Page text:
Map of North America 1972
In 1972 Greg Curnoe began the first of several maps of North America, most likely in response to a commission to produce a cover for the January 1973 issue of the Journal of Canadian Fiction. Drawing on an interest in maps and islands informed by his childhood postage-stamp collection and some professional experience with mapping from a summer job in the City of London Surveys Department, he created this ink drawing. It is significant because it expresses Curnoe’s strong anti-Americanism by eliminating the United States entirely, yet naming islands, from Greenland to the obscure Clipperton Island, an uninhabited coral atoll in the Pacific Ocean that is well known to ham radio operators.
Curnoe remembered learning about various historic Canadian border disputes: “The teachers in public school all talked about the Alaska Panhandle . . . and how the United States got that and the Oregon Territory and that bump of Maine that goes up into New Brunswick.” Then, through the 1960s, he was aware of the intense debates raging in Canada about the virtues of nationalism versus continentalism or internationalism. A commission into the arts, letters, and sciences in Canada, led by Vincent Massey, had warned as early as 1951 of the dangers of American influence on media and publishing. Curnoe, living in London, Ontario, less than two hundred kilometres from the U.S. border, witnessed firsthand the influx of American branch plants and university professors to Canada. His personal anti-Americanism had been further reinforced when a friend was violently mugged in New York City in 1965. He made headlines through humour and irony, such as with his 1970 statement, “All Canadian atlases must show Canada’s southern border to be with Mexico. Bridges & tunnels must be built between Canada & Mexico.”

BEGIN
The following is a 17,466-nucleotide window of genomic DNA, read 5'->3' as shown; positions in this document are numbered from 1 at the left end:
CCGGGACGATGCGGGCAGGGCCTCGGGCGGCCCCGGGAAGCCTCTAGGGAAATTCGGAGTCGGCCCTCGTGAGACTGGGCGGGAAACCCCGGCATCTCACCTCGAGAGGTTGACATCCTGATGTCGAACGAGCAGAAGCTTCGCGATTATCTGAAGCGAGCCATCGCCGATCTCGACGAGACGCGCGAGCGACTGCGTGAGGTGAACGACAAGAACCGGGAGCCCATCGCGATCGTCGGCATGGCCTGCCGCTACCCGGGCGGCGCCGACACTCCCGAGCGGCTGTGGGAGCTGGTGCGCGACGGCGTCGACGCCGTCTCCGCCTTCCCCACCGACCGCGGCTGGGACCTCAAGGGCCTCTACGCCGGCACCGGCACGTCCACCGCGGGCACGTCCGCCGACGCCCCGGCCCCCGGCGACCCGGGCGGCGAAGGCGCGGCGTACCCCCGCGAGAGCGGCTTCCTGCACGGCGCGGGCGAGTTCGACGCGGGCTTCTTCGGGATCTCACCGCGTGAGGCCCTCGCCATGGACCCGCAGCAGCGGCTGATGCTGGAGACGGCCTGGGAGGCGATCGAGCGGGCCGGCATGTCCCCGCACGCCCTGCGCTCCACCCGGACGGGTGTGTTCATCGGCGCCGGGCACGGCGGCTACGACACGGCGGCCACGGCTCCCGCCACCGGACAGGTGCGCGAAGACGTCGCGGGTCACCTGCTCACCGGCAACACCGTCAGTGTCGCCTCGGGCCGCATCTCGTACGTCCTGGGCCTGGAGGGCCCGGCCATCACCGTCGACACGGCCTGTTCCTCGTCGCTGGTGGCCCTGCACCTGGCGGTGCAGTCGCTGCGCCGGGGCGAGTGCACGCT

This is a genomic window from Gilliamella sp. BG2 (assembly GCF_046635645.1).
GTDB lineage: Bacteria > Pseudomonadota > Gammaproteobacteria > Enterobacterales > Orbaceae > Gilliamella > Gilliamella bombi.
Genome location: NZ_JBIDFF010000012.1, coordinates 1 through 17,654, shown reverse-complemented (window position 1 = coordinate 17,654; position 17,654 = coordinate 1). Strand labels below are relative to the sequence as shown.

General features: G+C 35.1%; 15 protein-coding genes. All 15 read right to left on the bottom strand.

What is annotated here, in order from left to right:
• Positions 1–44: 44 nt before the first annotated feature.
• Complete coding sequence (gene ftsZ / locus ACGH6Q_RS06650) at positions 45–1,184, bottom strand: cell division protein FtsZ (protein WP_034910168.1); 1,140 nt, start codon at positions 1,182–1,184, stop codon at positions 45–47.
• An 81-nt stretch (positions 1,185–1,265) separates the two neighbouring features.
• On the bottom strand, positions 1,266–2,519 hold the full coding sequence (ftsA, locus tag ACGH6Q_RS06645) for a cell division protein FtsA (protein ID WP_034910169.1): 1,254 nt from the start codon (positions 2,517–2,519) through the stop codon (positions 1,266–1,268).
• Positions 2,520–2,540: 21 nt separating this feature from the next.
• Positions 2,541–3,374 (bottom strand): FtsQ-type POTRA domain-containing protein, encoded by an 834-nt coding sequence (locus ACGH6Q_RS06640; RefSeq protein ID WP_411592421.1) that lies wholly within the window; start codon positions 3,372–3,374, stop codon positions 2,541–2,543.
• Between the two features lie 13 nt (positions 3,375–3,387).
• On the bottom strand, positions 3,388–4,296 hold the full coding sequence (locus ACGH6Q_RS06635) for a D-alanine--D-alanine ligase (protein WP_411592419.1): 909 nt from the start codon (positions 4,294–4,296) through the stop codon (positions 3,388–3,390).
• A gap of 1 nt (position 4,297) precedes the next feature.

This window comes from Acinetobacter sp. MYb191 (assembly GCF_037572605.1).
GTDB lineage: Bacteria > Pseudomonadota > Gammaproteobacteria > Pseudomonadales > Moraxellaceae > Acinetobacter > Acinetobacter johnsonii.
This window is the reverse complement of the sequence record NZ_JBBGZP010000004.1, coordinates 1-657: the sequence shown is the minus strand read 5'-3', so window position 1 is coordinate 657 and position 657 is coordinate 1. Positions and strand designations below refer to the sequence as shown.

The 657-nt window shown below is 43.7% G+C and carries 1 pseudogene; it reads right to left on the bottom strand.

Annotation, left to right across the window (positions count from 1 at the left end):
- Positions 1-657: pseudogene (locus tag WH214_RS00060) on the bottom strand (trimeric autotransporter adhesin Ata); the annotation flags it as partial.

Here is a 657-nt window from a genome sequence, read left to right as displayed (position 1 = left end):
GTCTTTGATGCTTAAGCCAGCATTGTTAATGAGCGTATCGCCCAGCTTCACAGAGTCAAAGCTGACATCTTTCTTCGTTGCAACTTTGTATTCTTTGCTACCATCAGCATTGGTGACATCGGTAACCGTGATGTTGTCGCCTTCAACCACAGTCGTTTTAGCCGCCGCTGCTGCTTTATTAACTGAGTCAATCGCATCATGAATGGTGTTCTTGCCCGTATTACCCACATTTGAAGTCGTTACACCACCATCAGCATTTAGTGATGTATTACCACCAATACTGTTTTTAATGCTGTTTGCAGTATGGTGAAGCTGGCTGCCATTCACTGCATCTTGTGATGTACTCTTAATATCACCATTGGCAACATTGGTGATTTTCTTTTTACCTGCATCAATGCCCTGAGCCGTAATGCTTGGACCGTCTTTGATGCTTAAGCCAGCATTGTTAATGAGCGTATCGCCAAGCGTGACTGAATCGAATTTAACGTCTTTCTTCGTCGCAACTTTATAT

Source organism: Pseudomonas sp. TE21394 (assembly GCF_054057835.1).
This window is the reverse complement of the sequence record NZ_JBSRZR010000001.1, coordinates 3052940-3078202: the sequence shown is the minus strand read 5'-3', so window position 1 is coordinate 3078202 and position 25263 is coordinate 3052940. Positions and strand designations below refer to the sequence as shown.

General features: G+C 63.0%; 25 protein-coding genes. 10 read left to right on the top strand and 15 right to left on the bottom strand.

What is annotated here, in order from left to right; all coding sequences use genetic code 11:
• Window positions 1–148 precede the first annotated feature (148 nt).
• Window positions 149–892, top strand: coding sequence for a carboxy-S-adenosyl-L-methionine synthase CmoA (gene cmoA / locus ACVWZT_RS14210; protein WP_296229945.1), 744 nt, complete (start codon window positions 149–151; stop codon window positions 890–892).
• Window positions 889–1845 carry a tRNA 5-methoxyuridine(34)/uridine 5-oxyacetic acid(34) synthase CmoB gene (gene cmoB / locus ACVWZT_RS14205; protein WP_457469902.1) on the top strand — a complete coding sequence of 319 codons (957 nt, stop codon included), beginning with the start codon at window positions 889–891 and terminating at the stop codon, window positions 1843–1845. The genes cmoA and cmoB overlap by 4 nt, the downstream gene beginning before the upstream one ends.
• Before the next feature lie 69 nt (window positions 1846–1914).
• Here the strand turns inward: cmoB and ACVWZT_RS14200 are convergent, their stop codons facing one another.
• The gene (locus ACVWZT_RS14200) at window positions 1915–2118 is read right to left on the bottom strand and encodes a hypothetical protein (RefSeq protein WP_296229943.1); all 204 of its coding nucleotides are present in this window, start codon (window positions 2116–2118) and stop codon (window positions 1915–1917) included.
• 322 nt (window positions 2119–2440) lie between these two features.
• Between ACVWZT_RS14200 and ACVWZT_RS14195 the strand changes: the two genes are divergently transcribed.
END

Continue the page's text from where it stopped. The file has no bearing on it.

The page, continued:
In redrawing the map of North America, Curnoe may well have been aware of the 1929 Surrealist map of the world by an anonymous artist who redrew the continents, eliminating the United States completely. Here he makes his own tongue-in-cheek statement that fits his views about cultural imperialism. Sheila Curnoe recalls her husband coming into their kitchen after he had successfully connected Mexico to the Canadian border: “He was so pleased with himself. He was laughing about it. It was meant to be funny and not to be taken so seriously.” Although Curnoe made other versions of this map, this is the one that has been most exhibited, especially as an example of Conceptual art.